- Does this disproportionately impact vulnerable residents, or create additional barriers to care?
Allowing "those closest to clinical decisions to exercise clinical judgment" is included at the lowest level, alongside asking if policies align with provinces or the federal government.
Ultimately, this means that when faced with difficult ethical decisions, health workers will also be faced with another government form.
When it's completed, it's to be submitted to the "scarce resource triage committee," which includes an Indigenous elder, an ethicist from Alberta, and health-care providers.
Dr. Cook couldn't say if there was a way for patients or their families to appeal their decisions.
Why a new plan now?
In a briefing accompanying the release of the plan, Dr. Cook said the plan was developed and shared with staff some time ago.
"It's being presented publicly now, but it's not because there have been any changes in the overall pandemic plan," she said.
A summary accompanying the plan says the government hopes making it public will encourage transparency, "build confidence" in the system, and help residents understand the limited health capacity in the territory.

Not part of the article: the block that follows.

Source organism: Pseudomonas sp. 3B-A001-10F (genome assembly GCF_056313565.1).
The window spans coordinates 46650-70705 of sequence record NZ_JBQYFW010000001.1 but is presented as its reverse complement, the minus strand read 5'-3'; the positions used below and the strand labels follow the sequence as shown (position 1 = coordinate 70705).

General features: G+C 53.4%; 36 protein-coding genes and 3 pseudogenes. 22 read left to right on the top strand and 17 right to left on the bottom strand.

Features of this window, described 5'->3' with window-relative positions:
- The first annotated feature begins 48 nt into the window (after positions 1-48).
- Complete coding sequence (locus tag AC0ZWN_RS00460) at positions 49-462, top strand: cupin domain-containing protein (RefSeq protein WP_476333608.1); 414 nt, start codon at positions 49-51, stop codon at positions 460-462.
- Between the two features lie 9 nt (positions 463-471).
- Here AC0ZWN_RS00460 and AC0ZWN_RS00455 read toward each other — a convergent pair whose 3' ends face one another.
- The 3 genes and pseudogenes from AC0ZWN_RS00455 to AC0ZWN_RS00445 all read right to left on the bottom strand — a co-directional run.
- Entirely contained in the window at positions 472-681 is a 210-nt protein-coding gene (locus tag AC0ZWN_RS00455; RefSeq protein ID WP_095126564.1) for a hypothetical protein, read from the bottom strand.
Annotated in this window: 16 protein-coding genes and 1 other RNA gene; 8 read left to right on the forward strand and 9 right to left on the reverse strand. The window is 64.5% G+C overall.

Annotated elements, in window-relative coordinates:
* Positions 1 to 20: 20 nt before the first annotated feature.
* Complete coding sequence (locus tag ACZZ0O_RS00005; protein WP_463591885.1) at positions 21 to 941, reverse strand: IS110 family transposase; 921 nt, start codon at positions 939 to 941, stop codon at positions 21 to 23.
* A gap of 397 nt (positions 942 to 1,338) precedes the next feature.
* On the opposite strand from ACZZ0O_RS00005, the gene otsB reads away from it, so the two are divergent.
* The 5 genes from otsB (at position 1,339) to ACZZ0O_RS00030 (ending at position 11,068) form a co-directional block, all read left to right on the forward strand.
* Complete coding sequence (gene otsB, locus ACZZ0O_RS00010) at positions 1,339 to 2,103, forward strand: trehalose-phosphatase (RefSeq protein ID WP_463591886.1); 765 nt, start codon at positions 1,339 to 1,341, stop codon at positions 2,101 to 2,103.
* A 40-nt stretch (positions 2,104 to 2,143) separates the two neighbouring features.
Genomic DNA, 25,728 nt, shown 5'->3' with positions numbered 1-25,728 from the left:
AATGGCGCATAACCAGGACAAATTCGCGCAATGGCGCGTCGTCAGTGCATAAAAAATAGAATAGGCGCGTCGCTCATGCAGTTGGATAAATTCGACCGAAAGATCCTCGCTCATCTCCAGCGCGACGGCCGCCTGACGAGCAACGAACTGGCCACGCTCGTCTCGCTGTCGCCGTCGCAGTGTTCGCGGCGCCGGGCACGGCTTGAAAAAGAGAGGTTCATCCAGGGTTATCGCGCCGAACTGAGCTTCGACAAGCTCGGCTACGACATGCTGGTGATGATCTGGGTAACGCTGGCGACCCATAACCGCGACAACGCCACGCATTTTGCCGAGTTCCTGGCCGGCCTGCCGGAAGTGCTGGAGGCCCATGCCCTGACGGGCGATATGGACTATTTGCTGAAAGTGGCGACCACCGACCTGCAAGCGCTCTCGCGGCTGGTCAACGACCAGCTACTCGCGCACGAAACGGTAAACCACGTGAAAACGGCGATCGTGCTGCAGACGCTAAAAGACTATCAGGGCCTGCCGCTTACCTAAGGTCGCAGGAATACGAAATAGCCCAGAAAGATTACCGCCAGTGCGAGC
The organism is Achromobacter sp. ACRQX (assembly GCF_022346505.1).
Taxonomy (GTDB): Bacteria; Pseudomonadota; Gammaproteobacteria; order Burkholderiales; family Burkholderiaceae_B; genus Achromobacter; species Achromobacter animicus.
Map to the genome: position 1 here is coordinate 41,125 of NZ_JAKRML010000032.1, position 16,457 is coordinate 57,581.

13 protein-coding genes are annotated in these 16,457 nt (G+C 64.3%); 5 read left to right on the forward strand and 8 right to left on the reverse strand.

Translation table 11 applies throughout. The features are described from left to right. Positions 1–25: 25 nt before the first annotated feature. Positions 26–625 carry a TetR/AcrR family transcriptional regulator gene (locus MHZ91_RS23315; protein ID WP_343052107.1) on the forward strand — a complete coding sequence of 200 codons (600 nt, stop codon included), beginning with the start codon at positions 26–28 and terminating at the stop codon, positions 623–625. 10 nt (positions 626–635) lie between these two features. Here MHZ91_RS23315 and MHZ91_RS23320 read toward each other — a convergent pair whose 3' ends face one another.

WATCH | Miss the briefing? Catch the full announcement here:
The release of the plan follows on several other developments with health services Thursday. Health authorities announced new protocols making masks mandatory in health clinics, hospitals and other health authority facilities and offices starting Sept. 14.
Drive-thru COVID-19 testing will also resume in Yellowknife next week.
Thursday, following the announcement of the new COVID-19 secretariat, Premier Caroline Cochrane said her greatest fear heading into the fall was "complacency."
"That is my biggest fear — that people go back to thinking that they're safe," she said.
N.W.T. Chief Public Health Officer Kami Kandola has said repeatedly that it's only a matter of time until the N.W.T. sees more COVID-19 cases.
With files from Katherine Barton